Having an active lifestyle is the key to health. Doctors have found countless benefits from reduced risk of heart attack and stroke to better mental and emotional health. However, people suffering from chronic pain are often limited in what activities they can enjoy. Let’s look at 5 pain-friendly hobbies you can try at any age to get you more active and engaged.
What is the right amount of activity?
Experts generally recommend at least 150 minutes of moderate exercise or 75 minutes of vigorous activity each week. Being active is important. But, it’s essential for people to remember this activity does not need to be in continuous blocks of time.
Your recommended amount of exercise can be done a little each day. The key thing is discussing the right kinds of activity for you with your doctor or physical therapist. From here, you can find the right ways to build physical activity and other hobbies into your life.
Top 5 pain-friendly hobbies
Some of your favorite hobbies may no longer be possible due to conditions like rheumatoid arthritis or fibromyalgia. With you in mind, we’ve put together this list of pain-friendly hobbies that will help reduce pain, reduce stress and anxiety, and keep your mind sharp.
1) Knitting and crocheting
Knitting and crocheting is a perfect pain-friendly hobby. It’s the perfect balance of improving dexterity while helping to reduce stress and improve memory. Best of all, you get to create something for yourself or a loved one.
To prevent painful flare-ups, you can:
- take breaks as you create
- stretch before you get started
- use ergonomic hooks and needles approved by the Arthritis Foundation
It’s also a good idea to use a heating pad or soak your hands in warm water before you get started.
Swimming can be an ideal exercise if you’re living with chronic illness. Researchers found swimming boosts lifespan and decreases the risk of heart attack and stroke by 41%. This is doubly true for people with rheumatoid arthritis and joint pain, as swimming is zero-impact on joints.
Since the water supports your weight, you can build muscle and increase flexibility. If you are looking for something more exciting than swimming laps, take a water aerobics class at your local gym. Seek the advice of an instructor to find your best strokes and ensure your comfort.
3) Creating art
There are so many different ways you can create art. One of the simplest ways is with adult coloring books. Popular options include pages where you can color famous places like the Eiffel Tower, interesting geometric shapes and much more. Many of the books also include additional fun puzzles, crosswords and memory exercises.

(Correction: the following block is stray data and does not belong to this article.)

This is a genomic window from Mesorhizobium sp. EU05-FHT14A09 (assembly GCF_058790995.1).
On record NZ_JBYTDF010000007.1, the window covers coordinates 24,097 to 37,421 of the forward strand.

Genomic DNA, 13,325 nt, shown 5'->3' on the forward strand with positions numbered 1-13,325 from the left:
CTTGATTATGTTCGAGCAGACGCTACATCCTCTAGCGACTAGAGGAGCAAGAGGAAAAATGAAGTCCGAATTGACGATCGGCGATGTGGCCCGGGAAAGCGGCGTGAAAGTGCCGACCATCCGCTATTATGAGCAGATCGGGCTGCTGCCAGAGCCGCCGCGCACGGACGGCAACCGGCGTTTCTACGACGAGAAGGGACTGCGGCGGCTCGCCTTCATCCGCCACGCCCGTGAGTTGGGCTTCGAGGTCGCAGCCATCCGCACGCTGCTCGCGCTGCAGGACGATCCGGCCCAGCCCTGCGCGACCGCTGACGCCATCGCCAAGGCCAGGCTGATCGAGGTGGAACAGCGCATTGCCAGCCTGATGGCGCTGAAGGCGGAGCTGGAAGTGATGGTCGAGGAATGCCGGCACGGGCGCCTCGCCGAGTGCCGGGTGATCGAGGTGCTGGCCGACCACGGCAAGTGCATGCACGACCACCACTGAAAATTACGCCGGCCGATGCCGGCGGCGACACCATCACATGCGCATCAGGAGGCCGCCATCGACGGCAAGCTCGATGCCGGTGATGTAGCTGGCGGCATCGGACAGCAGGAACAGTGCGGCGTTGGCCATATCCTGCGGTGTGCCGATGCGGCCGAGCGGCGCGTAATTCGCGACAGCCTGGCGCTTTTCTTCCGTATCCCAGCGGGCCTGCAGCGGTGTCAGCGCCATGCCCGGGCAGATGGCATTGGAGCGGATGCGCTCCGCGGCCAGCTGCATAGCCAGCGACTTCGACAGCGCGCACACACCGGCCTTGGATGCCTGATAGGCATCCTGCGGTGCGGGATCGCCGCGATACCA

Another great option is painting. Like with knitting and crocheting, painting can:
- improve dexterity
- reduce the perception of pain
- reduce stress
Once again, be sure to buy ergonomic equipment. This includes paint brushes and pens with grips and handles designed to better support your wrists and hands. Strive to stretch at least once an hour.
Gardening is another excellent pain-friendly hobby. It’s all about spending time blending creativity, light exercise and watching something come alive. Psychology Today found a wide array of benefits from reducing stress to increasing endorphins — the happy chemicals in our blood.
Gardening gets you outdoors and provides you opportunities to get mobile. Here are some tips to help you enjoy it:
- avoid heavy lifting
- use a garden stool to give your knees and back a break
- try lower maintenance plants like lavender, marigold and azaleas
Cooking stimulates the mind. It challenges you to come up with recipes that are healthy, tasty and fit your budget. Not only that but you can also craft your own personalized anti-inflammatory diet to help reduce your pain.
As far as pain-free hobbies go, it gives you a little bit of everything by:
- involving light movement
- testing your senses
- giving you a creative outlet and chance to experiment
- providing you with a wide array of pain-friendly equipment designed to make cooking easier (e.g. lighter pots and pans and ergonomic utensils with long handles)
Avoid pressuring yourself to cook every day. Make enough so that you have some leftovers to eat when you need to rest.
Yoga is an excellent balance between hobby and exercise. Yoga is perfect to help people improve strength and flexibility while also decreasing stress.
You can work one-on-one with an instructor who can help you with targeted exercises to reduce pain. Or, you can enjoy the fun of a group class.
Opportunities and mobility await
Chronic pain doesn’t mean you need to be confined to a chair all day. These activities are just a few of the incredible pain-friendly hobbies out there.
From increased dexterity and mobility to improved mood and mental health, you can find a hobby that suits your needs and reap the benefits. Talk to your health care team about which hobbies may be the most helpful for your pain level.
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